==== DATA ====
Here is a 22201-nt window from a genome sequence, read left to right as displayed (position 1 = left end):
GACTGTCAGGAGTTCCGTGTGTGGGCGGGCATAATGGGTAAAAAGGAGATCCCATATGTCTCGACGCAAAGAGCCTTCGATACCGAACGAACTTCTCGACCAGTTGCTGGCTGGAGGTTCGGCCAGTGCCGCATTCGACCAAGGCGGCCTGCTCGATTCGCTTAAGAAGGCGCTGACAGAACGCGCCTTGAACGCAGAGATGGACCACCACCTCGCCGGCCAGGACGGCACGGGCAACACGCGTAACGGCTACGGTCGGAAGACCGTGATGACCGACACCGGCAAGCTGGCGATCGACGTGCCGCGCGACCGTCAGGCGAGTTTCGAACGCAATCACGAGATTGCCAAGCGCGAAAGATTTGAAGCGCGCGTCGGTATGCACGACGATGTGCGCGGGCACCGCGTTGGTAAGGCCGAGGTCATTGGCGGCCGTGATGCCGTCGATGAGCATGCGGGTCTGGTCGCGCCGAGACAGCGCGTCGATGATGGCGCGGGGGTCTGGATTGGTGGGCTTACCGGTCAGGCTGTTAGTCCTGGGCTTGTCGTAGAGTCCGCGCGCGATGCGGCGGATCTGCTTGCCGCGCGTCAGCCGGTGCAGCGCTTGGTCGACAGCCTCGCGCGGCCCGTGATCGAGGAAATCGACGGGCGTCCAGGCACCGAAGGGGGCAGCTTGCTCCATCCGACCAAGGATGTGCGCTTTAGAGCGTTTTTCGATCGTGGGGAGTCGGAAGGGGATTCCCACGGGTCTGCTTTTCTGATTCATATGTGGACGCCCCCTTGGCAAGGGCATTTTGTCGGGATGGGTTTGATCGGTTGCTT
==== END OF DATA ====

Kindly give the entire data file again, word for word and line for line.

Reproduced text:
Here is a 22201-nt window from a genome sequence, read left to right as displayed (position 1 = left end):
GACTGTCAGGAGTTCCGTGTGTGGGCGGGCATAATGGGTAAAAAGGAGATCCCATATGTCTCGACGCAAAGAGCCTTCGATACCGAACGAACTTCTCGACCAGTTGCTGGCTGGAGGTTCGGCCAGTGCCGCATTCGACCAAGGCGGCCTGCTCGATTCGCTTAAGAAGGCGCTGACAGAACGCGCCTTGAACGCAGAGATGGACCACCACCTCGCCGGCCAGGACGGCACGGGCAACACGCGTAACGGCTACGGTCGGAAGACCGTGATGACCGACACCGGCAAGCTGGCGATCGACGTGCCGCGCGACCGTCAGGCGAGTTTCGAACGCAATCACGAGATTGCCAAGCGCGAAAGATTTGAAGCGCGCGTCGGTATGCACGACGATGTGCGCGGGCACCGCGTTGGTAAGGCCGAGGTCATTGGCGGCCGTGATGCCGTCGATGAGCATGCGGGTCTGGTCGCGCCGAGACAGCGCGTCGATGATGGCGCGGGGGTCTGGATTGGTGGGCTTACCGGTCAGGCTGTTAGTCCTGGGCTTGTCGTAGAGTCCGCGCGCGATGCGGCGGATCTGCTTGCCGCGCGTCAGCCGGTGCAGCGCTTGGTCGACAGCCTCGCGCGGCCCGTGATCGAGGAAATCGACGGGCGTCCAGGCACCGAAGGGGGCAGCTTGCTCCATCCGACCAAGGATGTGCGCTTTAGAGCGTTTTTCGATCGTGGGGAGTCGGAAGGGGATTCCCACGGGTCTGCTTTTCTGATTCATATGTGGACGCCCCCTTGGCAAGGGCATTTTGTCGGGATGGGTTTGATCGGTTGCTT